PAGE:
All basketball statistics are context-dependent. Who's on the court, what's the score, how good is the opponent, are they on a back-to-back? ... these are all important variables that need to be taken into account when making judgments about performance. In the rush to quantify everything, every single day, there's often a lack of critical perspective. (See: Rondo, Rajon and the Celtics are better/worse without him).
Hoop nerds understand that John Hollinger's Player Efficiency Rating is a box score mashup that doesn't reward defense as much as offense. They get that plus/minus is dependent on other factors. Context is always far more interesting than naked numbers and it's okay to acknowledge that we don't always know everything definitively.
To many, the lack of an all-encompassing number along the lines of WAR is proof that advanced basketball statistics have failed and the game is too complex to be broken down categorically. Frankly that's part of what makes them so appealing. It's a puzzle that can be broken down, studied and analyized. Every insight sends you scrambling in a half-dozen different directions.
The onus, fellow geeks, is on us to fill in the gaps and provide that context with all the tools at our disposal, which brings me to my final point.
Step 3: Don't forget the human element
Statistics help tell a story. When used correctly they offer a more complete portrait of performance, but too often a fundamental question is left out of the equation: Why? All the fancy shot charts, Synergy clips and intricate numbers only tell part of the story.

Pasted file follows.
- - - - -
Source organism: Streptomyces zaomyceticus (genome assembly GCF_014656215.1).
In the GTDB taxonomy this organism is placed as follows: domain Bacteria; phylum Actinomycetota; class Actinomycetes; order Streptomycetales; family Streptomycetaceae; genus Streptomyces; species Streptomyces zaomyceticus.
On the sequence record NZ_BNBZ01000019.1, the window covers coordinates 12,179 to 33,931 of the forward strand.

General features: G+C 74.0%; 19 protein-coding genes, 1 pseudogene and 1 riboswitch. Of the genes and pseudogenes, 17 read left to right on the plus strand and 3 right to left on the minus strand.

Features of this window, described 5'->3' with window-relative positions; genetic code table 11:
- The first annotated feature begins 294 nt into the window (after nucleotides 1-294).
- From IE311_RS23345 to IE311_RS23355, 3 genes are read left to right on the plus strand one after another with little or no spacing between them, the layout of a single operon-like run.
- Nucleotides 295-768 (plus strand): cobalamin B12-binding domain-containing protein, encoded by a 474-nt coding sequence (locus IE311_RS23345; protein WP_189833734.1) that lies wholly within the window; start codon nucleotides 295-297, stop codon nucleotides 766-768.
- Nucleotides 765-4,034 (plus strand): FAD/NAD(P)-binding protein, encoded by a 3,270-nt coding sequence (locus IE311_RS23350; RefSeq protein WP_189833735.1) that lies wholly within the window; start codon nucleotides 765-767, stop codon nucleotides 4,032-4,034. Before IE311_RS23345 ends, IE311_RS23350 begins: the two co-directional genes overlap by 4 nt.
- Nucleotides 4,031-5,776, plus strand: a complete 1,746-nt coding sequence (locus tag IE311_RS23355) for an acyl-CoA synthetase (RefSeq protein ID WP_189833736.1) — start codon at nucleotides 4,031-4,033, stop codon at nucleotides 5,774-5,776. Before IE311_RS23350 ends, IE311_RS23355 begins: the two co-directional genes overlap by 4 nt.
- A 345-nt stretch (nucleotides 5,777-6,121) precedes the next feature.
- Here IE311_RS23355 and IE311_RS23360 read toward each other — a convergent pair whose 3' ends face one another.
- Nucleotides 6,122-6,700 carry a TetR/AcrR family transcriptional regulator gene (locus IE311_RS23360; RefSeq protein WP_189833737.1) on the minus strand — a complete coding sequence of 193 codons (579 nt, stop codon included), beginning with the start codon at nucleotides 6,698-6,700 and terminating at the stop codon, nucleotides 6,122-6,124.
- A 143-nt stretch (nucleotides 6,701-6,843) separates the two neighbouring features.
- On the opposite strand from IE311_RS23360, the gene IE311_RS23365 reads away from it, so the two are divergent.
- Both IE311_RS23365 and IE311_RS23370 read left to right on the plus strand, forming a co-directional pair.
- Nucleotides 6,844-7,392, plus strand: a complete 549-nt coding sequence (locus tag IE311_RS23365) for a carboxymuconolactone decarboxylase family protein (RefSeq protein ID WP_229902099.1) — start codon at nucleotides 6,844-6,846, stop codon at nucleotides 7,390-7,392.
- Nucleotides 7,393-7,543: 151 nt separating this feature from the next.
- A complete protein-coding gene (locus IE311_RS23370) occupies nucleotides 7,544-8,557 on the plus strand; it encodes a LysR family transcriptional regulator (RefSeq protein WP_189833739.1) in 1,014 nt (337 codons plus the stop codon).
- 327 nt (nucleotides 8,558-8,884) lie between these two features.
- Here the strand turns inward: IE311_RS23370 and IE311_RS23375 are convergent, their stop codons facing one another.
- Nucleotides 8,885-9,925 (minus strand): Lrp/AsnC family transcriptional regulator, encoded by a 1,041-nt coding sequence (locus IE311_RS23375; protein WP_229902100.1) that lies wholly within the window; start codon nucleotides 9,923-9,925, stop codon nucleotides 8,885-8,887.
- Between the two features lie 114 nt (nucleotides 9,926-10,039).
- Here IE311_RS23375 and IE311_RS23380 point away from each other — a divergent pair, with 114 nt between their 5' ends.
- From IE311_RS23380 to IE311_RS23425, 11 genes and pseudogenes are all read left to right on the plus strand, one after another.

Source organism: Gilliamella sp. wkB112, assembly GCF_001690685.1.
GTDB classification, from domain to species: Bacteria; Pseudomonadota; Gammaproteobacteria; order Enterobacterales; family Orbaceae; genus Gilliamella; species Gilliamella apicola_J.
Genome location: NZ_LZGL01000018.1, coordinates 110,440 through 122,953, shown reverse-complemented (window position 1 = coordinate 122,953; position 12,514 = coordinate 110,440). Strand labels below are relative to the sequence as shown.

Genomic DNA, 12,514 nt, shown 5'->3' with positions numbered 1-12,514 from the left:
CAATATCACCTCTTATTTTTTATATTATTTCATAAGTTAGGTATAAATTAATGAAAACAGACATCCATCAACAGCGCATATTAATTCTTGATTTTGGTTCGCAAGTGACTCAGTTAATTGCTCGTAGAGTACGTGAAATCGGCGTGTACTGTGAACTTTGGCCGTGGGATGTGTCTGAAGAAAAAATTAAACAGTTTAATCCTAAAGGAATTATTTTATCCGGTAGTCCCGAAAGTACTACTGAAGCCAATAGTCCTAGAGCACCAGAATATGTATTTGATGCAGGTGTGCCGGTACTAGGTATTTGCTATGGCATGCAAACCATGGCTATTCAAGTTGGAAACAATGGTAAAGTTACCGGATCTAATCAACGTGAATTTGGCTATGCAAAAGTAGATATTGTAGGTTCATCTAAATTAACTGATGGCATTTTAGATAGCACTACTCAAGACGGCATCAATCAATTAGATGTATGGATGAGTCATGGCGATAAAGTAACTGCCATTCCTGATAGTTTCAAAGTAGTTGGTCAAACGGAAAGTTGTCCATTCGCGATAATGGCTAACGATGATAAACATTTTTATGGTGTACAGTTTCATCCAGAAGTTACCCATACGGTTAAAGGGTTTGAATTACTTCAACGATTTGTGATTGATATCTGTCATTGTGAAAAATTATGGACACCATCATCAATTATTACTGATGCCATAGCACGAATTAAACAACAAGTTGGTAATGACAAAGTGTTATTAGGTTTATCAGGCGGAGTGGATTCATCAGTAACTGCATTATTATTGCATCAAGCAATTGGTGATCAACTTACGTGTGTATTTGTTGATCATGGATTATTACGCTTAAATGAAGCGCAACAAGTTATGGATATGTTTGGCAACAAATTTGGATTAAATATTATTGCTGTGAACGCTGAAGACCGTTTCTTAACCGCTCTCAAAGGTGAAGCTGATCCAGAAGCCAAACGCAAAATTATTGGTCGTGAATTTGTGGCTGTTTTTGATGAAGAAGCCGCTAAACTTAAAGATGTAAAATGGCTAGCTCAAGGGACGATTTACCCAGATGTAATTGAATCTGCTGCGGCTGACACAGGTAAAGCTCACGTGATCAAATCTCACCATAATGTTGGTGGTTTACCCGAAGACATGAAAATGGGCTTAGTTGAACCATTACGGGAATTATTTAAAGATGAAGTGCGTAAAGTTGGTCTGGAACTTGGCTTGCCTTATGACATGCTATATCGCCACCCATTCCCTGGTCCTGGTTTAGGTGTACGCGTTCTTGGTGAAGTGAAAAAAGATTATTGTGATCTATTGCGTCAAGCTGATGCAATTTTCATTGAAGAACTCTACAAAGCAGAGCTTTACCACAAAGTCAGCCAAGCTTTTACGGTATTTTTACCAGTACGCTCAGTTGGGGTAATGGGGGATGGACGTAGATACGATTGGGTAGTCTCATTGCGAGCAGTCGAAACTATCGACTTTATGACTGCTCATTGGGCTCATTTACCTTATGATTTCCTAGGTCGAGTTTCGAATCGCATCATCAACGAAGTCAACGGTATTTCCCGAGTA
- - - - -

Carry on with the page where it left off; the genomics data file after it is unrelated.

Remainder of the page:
Many times I've heard numbers skeptics say something along the lines that this a human game played by people. Despite their dismissive tone, they're absolutely correct. What was the coach's motivation for running out various line-ups? Why did a player react the way he did in a certain situation?
Whether intentional or not, the numbers have a way of dehumanizing the participants. Spend time with any self-aware NBA player and it becomes clear that they understand how the game should be played and their role in the process. Kevin Garnett may not know his PER from his rebounding percentage, but he thinks the game in a way that would make any stat geek swoon and he has valuable insights to share.
Players are not data points and getting five people to work together in concert is an elaborate dance that depends on a whole host of factors not collected in the box score. The Celtics, for example, talk a lot about communication as the key element to their stifling defense. That speaks to trust, intelligence, awareness and so many other things that get glossed over as intangibles because we can't quantify them in the box score but are extremely tangible. All you have to do is ask.
Take this piece by Matt Moore on Andre Iguodala. Combining analysis, access and reporting tools both new and old, Moore took us into Iguodala's world in a revealing, insightful piece that was one of the best of the year.
We need more of that. We need to tell better stories. More than any breakthrough study or insightful quantitative analysis, that will help bring fans into the conversation and continue the revolution.